“Samsara is mind turned outwardly, lost in its projections.
Nirvana is mind turned inwardly, recognizing its nature.”
~ Tulku Urgyen Rinpoche
From the moment we drew breath on this planet our body was not our own, the tissue was given to us, dependent on our mother and father. The air that fills their and our lungs and blood came from the Earth, and so is not the property of the presumed ego. The water from the streams of the Earth that comprises 70% of their bodies came from the universe, to the Earth, to encompass their body, the food, the heat of the Sun that renders life possible, all of the 4 earthly elements, Earth, Water, Fire, and Air, are here proven to be literally us, and no ego can stand on something which is not separate in and of itself.
There is a daoist saying I remember from an old social studies book from school, “If one feels punctured, one must have been a bubble.”
This means that when the ego, run rampant on its own inherent ignorance, views itself as a separate entity, it becomes a blind, world creating demiurge. Its passions, desires, envies, jealousies, and ignorance stem from the very fact that, not knowing its union with all things, it perceives all things in a purely dualistic way. “Me vs you”, “Earth and Me”, it makes statements, ignorantly, but innocently at times under the control of that ego, named in Buddhism as the demon Mara, and Tantra Rudra, the force which causes us to be trapped by a belief in a truly separate self.
These type of paradoxes meant to undermine our ignorance about reality were well known to the ancient Greek philosophers, and even have a name: The Tetralemma (http://en.wikipedia.org/wiki/Tetralemma).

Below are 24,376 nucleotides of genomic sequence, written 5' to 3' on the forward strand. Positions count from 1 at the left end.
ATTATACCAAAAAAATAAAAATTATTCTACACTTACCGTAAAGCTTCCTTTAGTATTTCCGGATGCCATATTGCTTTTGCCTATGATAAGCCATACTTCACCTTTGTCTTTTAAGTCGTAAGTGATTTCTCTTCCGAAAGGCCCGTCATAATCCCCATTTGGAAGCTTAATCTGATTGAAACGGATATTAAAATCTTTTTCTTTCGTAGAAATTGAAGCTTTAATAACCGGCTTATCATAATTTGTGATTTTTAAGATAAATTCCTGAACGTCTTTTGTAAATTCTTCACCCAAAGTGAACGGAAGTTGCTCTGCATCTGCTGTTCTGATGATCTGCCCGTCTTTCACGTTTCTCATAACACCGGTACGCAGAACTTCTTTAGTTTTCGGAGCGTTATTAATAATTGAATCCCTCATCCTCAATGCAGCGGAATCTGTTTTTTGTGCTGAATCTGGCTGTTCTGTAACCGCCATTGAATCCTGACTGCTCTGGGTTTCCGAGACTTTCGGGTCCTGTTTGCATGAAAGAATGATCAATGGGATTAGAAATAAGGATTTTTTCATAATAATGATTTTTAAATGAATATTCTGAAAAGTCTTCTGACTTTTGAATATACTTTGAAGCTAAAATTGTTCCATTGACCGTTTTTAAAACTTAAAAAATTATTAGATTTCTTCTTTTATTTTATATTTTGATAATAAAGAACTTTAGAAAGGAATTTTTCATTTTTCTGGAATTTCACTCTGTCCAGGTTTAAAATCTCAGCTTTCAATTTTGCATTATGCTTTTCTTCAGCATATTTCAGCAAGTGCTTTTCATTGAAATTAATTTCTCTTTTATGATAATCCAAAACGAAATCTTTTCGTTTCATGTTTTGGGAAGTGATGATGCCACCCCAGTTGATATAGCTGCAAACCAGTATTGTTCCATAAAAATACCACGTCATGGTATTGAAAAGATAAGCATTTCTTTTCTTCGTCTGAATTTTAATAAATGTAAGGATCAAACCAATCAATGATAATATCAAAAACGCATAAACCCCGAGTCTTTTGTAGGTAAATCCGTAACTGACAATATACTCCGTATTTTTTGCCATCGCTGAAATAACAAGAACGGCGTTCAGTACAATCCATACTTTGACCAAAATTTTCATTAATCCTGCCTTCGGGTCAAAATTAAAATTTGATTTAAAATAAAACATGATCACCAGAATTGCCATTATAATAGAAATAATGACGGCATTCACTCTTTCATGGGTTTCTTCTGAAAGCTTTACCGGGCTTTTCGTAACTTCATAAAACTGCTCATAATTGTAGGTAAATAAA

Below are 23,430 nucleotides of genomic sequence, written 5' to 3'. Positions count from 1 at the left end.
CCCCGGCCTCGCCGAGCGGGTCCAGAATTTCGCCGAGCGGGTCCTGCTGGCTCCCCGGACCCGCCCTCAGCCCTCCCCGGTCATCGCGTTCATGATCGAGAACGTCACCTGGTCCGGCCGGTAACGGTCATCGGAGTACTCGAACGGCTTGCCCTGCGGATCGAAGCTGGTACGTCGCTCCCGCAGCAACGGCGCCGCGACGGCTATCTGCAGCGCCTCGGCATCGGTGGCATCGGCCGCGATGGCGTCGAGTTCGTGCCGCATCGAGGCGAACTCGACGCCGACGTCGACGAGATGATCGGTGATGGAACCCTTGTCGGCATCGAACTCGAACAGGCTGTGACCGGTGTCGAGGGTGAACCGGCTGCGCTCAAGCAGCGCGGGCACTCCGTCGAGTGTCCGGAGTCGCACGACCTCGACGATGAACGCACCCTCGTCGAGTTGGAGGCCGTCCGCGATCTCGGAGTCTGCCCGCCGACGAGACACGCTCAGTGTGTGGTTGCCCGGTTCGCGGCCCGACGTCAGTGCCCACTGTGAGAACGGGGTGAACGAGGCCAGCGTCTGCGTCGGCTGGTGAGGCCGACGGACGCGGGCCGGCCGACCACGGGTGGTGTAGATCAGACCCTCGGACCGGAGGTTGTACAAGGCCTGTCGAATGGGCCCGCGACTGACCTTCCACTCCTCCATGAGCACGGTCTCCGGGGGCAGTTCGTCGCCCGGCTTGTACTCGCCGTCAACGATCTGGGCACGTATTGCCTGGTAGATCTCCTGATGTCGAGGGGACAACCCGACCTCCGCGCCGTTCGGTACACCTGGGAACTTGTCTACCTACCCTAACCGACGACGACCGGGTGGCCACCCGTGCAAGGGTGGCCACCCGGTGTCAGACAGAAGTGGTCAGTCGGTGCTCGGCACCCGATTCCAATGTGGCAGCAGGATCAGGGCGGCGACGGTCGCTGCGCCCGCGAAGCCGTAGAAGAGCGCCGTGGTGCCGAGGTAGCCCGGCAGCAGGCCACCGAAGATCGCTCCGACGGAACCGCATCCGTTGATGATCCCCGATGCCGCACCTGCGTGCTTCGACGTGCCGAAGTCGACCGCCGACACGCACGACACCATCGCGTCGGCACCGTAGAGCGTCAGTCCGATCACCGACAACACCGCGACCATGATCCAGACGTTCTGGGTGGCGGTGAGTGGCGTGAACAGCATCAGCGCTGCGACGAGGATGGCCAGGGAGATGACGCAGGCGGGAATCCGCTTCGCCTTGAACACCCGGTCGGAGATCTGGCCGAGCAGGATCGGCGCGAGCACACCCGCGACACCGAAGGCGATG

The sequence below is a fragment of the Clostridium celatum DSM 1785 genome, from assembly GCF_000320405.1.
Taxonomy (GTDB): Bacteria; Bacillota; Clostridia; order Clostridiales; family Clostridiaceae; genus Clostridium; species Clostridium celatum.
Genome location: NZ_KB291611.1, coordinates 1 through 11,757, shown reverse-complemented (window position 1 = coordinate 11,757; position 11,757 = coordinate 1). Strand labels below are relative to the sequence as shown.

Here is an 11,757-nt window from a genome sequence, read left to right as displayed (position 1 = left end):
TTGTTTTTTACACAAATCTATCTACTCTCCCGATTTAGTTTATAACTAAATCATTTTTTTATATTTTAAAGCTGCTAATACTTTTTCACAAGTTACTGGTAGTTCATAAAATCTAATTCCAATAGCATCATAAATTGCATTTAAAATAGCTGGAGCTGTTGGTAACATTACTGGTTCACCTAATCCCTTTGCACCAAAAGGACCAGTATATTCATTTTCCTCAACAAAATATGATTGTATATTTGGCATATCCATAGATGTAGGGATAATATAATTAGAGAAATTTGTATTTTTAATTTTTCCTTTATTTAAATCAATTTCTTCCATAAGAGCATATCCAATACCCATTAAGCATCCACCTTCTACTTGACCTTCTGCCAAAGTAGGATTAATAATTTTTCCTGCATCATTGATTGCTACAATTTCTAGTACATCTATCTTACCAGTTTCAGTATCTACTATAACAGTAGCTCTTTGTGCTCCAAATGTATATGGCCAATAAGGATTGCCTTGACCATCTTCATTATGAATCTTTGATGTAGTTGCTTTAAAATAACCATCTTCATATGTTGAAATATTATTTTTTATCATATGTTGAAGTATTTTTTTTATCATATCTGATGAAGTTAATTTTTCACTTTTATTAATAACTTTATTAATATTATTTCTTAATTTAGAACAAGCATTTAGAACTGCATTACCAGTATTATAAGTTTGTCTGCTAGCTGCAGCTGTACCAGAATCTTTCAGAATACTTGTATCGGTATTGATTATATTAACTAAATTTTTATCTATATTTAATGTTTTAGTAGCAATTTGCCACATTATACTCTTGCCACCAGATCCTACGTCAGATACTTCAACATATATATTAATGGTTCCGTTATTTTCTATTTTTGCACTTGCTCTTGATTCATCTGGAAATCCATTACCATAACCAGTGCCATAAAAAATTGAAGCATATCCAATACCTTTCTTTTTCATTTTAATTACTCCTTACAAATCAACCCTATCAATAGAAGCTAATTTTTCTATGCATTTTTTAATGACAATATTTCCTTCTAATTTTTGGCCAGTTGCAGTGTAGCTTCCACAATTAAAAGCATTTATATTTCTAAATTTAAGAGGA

The tetralemma is a figure that features prominently in the classical logic of India (and Greece, which had much contact with India). It states that with reference to any a logical proposition X, there are four possibilities:
\neg X (negation)
X \land \neg X (both) equiv.
\neg (X \lor \neg X) (neither)
However, Nagarjuna expertly applied this Tetralemma to show the fallacy of believing that things either “Exist (as independent entities, as in materialism and dualism), Don’t exist (as non-independent entities as in advaita and non-duality) both exist and don’t exist (as this would contradict the first two statements) and neither exist or don’t exist, (as this would be the fallacy of nihilism)
Many people, failing to understand this very subtle philosophy known as Buddhism, mistake emptiness for nihilism, and Buddhism as being nihilistic.. But they are falling into the error of what is called “eternalism”, that they believe that “things” exist as eternally separate entites. Nagarjuna is saying that they are empty of svabhava or “own-being” (nishsvabhava) and exist as a unique piece, which is always changing, dependent on everything else, the causes, elements, factors, conditions etc. in the environment wherein it arises, whether it be body, emotion, sensation, thought, or even consciousness (known as “the five psychic aggregates).
The goal of this recognition is to remove the tree of the grasping at an unchanging, permanent self (atman) by showing that there is no such thing, and liberating one with the correct view of emptiness, not nihilism, but the collective relationship of all things to one another.
By James Portocarrero
(Note: Real part of the book starts at pg. 22, the rest is just preface. READ THIS BOOK! It will change how you see reality forever and teach you to understand the subtle meanings of profound truth in a way you may never have considered before, and expand your horizons deeply with its tetralemmic formulae)
So can you make a Tetralemma? Have a quesiton or comment? Leave it below!